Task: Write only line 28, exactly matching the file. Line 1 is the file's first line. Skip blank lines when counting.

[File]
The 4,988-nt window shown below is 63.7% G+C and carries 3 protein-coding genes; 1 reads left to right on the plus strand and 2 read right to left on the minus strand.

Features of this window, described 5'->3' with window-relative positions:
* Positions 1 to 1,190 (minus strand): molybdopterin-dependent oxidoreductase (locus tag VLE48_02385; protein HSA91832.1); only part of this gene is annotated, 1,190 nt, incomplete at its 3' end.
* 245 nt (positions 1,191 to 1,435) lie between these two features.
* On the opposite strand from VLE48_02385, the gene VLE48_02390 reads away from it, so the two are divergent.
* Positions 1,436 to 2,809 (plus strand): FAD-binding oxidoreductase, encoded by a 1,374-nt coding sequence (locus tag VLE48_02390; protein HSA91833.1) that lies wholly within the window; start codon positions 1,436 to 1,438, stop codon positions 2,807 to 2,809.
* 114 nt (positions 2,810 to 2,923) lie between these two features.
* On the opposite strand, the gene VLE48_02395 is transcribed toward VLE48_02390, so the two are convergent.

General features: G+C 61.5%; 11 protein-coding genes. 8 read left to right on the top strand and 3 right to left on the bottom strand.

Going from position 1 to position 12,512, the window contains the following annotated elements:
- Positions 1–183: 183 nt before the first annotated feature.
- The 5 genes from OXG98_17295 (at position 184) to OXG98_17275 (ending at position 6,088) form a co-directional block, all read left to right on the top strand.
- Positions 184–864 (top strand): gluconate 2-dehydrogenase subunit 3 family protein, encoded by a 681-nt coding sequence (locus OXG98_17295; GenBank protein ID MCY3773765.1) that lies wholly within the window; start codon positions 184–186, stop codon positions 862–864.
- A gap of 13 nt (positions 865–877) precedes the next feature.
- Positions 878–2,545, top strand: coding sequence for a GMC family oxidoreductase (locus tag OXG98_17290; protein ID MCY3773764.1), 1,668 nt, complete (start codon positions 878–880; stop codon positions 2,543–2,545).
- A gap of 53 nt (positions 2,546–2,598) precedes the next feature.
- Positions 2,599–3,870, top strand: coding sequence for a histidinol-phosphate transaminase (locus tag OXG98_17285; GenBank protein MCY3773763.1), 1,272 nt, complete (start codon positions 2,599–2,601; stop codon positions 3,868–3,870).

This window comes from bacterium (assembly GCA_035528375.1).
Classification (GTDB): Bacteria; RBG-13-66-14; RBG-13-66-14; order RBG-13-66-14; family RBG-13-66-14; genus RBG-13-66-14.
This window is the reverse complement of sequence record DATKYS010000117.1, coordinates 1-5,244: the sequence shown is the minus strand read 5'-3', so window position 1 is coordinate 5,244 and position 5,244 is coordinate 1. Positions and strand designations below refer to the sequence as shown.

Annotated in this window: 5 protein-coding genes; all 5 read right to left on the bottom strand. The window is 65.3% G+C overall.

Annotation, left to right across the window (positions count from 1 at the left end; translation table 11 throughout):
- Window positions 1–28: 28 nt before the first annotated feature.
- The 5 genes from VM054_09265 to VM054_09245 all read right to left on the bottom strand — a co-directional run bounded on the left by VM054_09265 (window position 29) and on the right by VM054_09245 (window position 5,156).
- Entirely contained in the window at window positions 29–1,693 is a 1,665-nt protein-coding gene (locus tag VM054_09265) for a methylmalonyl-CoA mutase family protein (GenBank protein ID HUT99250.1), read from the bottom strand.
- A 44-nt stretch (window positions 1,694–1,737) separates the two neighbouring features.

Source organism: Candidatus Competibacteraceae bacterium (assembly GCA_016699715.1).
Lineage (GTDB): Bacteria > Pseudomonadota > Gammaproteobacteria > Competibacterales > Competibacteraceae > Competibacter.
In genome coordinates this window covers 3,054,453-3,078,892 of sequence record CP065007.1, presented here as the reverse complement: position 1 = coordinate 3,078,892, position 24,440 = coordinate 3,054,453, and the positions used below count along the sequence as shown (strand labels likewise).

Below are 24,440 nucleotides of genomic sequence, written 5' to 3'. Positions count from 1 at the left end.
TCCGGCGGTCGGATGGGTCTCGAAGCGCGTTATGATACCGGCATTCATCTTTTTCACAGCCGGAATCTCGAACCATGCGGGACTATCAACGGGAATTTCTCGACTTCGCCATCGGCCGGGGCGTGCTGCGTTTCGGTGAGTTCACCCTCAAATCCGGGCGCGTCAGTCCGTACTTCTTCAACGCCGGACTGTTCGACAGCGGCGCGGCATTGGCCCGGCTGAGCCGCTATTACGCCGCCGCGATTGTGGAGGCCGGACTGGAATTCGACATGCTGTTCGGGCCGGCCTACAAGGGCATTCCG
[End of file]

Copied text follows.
Lineage (GTDB): Bacteria > Pseudomonadota > Gammaproteobacteria > Competibacterales > Competibacteraceae > Competibacter.